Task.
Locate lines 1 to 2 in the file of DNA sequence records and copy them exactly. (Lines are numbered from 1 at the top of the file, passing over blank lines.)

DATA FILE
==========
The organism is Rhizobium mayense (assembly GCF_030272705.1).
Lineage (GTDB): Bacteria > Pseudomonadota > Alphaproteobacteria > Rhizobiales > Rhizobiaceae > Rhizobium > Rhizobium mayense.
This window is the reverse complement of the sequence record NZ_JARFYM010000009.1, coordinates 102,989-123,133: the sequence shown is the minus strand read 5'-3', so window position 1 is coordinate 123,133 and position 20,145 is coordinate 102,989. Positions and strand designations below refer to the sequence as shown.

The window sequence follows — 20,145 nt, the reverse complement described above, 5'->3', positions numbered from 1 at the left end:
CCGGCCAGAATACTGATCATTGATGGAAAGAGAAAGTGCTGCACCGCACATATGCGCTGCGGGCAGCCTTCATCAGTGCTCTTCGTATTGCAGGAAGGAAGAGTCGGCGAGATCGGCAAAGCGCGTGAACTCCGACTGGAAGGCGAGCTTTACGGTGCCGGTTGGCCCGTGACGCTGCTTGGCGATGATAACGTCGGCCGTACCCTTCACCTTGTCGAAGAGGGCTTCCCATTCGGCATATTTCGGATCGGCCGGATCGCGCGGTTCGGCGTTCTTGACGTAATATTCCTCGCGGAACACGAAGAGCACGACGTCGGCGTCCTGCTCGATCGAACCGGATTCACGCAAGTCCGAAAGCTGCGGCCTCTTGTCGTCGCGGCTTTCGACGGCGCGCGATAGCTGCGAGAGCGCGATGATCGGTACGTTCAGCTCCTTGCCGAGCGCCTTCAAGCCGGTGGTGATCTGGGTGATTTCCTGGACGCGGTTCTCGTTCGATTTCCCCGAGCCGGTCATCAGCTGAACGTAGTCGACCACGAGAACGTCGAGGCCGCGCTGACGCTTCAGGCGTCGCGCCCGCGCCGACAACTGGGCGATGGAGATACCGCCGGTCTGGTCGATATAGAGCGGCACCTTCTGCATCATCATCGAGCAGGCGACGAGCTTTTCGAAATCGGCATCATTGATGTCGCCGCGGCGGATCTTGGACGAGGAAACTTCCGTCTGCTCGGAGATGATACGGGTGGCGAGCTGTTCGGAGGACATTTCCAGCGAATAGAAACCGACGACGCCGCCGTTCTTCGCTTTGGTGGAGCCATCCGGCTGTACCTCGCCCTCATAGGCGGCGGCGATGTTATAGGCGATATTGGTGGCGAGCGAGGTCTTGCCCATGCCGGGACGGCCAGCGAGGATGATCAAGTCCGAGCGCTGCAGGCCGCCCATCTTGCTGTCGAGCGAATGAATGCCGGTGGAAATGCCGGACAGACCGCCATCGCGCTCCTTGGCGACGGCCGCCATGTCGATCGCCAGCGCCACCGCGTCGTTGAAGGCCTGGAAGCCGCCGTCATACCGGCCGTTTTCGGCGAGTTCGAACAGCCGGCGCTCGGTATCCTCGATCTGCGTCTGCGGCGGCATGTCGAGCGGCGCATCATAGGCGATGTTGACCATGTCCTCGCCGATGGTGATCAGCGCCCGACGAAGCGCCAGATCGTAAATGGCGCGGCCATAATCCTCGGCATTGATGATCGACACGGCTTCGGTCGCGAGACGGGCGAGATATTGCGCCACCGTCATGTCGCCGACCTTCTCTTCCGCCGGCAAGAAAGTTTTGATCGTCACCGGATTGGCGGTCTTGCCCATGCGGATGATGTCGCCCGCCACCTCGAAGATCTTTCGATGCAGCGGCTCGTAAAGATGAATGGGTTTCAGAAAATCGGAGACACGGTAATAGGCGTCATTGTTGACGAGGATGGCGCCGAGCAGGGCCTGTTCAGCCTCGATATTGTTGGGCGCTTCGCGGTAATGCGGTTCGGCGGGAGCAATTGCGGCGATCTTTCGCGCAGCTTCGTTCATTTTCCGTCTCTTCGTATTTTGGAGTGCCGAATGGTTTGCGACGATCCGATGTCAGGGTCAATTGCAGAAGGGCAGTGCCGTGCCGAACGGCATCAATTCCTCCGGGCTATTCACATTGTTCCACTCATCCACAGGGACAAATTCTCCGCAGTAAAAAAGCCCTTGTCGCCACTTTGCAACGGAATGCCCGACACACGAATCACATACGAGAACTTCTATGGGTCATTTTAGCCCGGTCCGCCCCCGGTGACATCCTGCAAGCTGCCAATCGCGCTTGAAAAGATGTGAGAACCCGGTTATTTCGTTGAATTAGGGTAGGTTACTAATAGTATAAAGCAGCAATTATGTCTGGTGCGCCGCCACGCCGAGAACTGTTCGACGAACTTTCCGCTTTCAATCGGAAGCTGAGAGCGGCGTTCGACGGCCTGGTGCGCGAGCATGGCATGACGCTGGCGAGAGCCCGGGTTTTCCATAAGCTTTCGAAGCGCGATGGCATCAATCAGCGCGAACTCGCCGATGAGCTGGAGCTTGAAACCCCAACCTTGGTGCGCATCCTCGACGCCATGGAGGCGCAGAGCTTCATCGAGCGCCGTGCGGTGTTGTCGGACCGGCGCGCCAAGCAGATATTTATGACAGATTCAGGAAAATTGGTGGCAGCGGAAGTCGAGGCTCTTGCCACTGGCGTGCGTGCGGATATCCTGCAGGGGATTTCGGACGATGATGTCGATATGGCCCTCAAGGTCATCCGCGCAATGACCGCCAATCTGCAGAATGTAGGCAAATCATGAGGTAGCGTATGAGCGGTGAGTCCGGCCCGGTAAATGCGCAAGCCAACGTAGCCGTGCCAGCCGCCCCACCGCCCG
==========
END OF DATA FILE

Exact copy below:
The organism is Rhizobium mayense (assembly GCF_030272705.1).
Lineage (GTDB): Bacteria > Pseudomonadota > Alphaproteobacteria > Rhizobiales > Rhizobiaceae > Rhizobium > Rhizobium mayense.